There’s good news for endangered sea turtles and marine mammals

A baby sea turtle begins its long journey.
A baby sea turtle begins its long journey.
Image: Reuters/Jamal Saidi
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If you’re on a beach late one evening, and you’re very lucky, you might someday see the birth of baby sea turtles.

The sand beneath your feet wriggles inexplicably, and tiny little creatures appear by the dozens from a hidden nest, left by their mother when they were eggs. Vulnerable and sweet, the hatchlings scurry to the water’s edge under cover of falling dusk, hoping to avoid predators. There, they throw themselves into the ocean, small and solitary, to begin the dangerous and lonely journey of becoming a turtle. Watching such a scene makes being born human look like a very cushy gig.

Under natural conditions, only about one in 1,000 baby sea turtles survives to adulthood. They are tiny, after all, and the ocean is vast. Add to that threats caused by human development and habit degradation—the eggs are delicate, sensitive to light, sound, and touch—and these gentle beings have become endangered in many places. But according to new research, published today (Jan. 15) in PLOS One, the Endangered Species Act has helped bring sea turtles and other marine mammals in the US back from the brink of extinction.

There are 62 marine mammal and sea turtle species listed as endangered and protected by the American environmental law. Researchers from the Center for Biological Diversity in California wanted to quantify just how effective the legislation has been in recovering imperiled sea species in recent years.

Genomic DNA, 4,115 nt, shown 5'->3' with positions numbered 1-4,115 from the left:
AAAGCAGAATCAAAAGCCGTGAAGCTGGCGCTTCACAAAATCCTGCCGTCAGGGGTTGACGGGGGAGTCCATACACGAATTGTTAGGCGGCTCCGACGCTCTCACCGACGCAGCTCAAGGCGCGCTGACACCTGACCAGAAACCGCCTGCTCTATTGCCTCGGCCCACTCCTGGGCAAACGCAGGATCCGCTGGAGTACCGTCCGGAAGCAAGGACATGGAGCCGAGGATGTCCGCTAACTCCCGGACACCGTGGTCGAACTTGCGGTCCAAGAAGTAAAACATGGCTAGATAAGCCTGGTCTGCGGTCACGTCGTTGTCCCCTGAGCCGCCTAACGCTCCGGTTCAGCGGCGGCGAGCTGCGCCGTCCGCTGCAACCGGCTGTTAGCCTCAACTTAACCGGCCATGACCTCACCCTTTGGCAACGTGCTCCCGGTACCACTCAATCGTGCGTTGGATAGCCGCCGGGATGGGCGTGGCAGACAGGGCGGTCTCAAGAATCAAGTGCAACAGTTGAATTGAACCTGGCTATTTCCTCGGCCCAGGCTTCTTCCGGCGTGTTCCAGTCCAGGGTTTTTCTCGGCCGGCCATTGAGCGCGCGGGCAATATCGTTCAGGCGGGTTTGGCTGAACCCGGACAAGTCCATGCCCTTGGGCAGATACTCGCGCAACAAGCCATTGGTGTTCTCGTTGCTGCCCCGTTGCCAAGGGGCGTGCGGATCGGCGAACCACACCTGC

The ESA was passed in 1973. Previous studies have shown that by 2006, the act had aided in the recovery of 227 species, including birds and land mammals, that would simply no longer exist without the legislated conversation efforts. The latest research shows that marine life protected by the ESA is also doing swimmingly and benefitting from the protection.

To conduct the analysis, researchers gathered the best available annual abundance estimates for representative populations of all 62 marine mammal species and sea turtle species listed under the ESA. They analyzed population trends, the magnitude of population change, and recovery status for 23 representative populations of 14 marine mammal species—including the humpback whale in Hawaii and Alaska’s Western Steller sea lion—and eight representative populations of five sea turtle species, all of which reproduce in US waters.

The findings revealed that 78% of marine mammal populations and 75% of sea turtle populations significantly increased after ESA listing, and none of the turtle populations declined after gaining protected status. Meanwhile, 13% of marine mammal populations and 25% of sea turtle populations remained unchanged. Sadly, 9% of marine mammal populations declined despite being listed.

The researchers note that of the 24 populations that increased in abundance in recent years, including large whales, manatees, and sea turtles, all were from species protected for two decades. This indicates that long-term conservation efforts, both national and international, are helping imperiled species to recover, and confirms the researchers’ hypothesis that extended protected status can bring imperiled species back from the brink of extinction. They conclude, “Our analysis not only underscores the capacity of marine mammal and sea turtle populations to rebound after decades of exploitation and habitat degradation, but also highlights the success of marine species conservation.”